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May 5, 2011

Never buy disposable cleaning wipes again. Layer inexpensive coffee filters in a resealable container and pour in just enough multi-surface cleaner to dampen each one.

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April 14, 2020

I used old cloths materials for these to avoid wasting paper towels in this trying time. After use of cloths, wash and reuse cloths. I use them at home and at work and they work out wonderful!

A container of fabric rags in a sanitizing solution.

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Questions

Ask a QuestionHere are the questions asked by community members. Read on to see the answers provided by the ThriftyFun community or ask a new question.

April 5, 2020

Can flushable wipes be use for hands? I have grandkids and that was all I could find at the store. I'm not sure if I can add alcohol to them.

Adding Alcohol to Flushable Wipes
 
Adding Alcohol to Flushable Wipes
 

Answers


Bronze Feedback Medal for All Time! 196 Feedbacks
April 5, 20201 found this helpful

For general hand cleaning (like if the kids are playing in dirt or outside), yes, but not for virus protection. These definitely do not have any protective ingredients.

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Personally I am not wasting money on wipes and focus on good hand-washing with as hot a water as I can stand, soap and I sing two rounds of happy birthday to me (the song) to make sure I am washing long enough.

Here is what the CDC recommends for disinfecting:

www.cdc.gov/.../cleaning-disinfection.html

Reply Was this helpful? 1
April 5, 20201 found this helpful

If you're just using them for quick cleanups why not just add water?

I don't see why you couldn't add alcohol, but whatever you add, don't flush them. They stop up plumbing.

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Gold Feedback Medal for All Time! 949 Feedbacks
April 5, 20201 found this helpful

I do a lot of 'outside' work and I make my wipes from cut up rags that I can just wash and reuse.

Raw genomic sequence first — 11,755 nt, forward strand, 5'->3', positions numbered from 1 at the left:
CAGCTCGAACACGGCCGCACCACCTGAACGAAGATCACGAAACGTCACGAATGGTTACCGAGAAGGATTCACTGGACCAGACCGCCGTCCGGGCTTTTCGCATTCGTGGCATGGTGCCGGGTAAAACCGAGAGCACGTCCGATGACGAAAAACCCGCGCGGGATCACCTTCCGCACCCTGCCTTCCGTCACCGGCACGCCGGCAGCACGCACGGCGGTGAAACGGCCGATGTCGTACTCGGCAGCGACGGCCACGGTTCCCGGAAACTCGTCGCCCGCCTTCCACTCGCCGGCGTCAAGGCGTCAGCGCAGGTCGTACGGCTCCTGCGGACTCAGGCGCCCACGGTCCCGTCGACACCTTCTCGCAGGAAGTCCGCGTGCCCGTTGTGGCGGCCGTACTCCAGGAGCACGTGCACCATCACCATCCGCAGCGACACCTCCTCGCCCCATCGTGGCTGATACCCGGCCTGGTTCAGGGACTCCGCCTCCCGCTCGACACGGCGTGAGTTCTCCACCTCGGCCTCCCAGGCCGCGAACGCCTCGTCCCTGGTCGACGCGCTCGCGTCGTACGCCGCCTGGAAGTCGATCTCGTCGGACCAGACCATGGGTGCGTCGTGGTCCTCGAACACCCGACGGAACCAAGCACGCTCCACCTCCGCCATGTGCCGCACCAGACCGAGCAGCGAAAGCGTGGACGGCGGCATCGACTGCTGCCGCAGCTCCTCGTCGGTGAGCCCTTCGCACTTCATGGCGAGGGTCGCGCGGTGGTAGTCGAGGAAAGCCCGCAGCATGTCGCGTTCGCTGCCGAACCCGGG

These are not completely safe for controlling the virus but they work until I get inside and can wash properly.

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You can use anything handy to 'store' these in - I like to use the large plastic coffee containers as they are easy to grip and hold several nice size rags but I have used a wide mouth container in a pinch. I place the container by my back door so it is always handy.

Damp Wet/Soak (not dripping wet) rags in alcohol (I use whatever strength I have on hand but 70-99% is best).
I add a little of anything available as I am not trying to make 'virus' protection wipes but the alcohol helps.
A few drops of Tea Tree Oil or liquid moisturizer or Aloe or Coconut Oil or Dawn. Then just reach inside container and squeeze the rags to help distribute alcohol and additives. Doesn't matter if it not mixed completely as the alcohol works great by itself.
I just add more alcohol if my wipes start to dry out. You can also add a little water if alcohol is limited.
These are just for initial cleaning until you can clean your hands properly - a good wash is always the best way to go.

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Bronze Post Medal for All Time! 140 Posts
April 6, 20200 found this helpful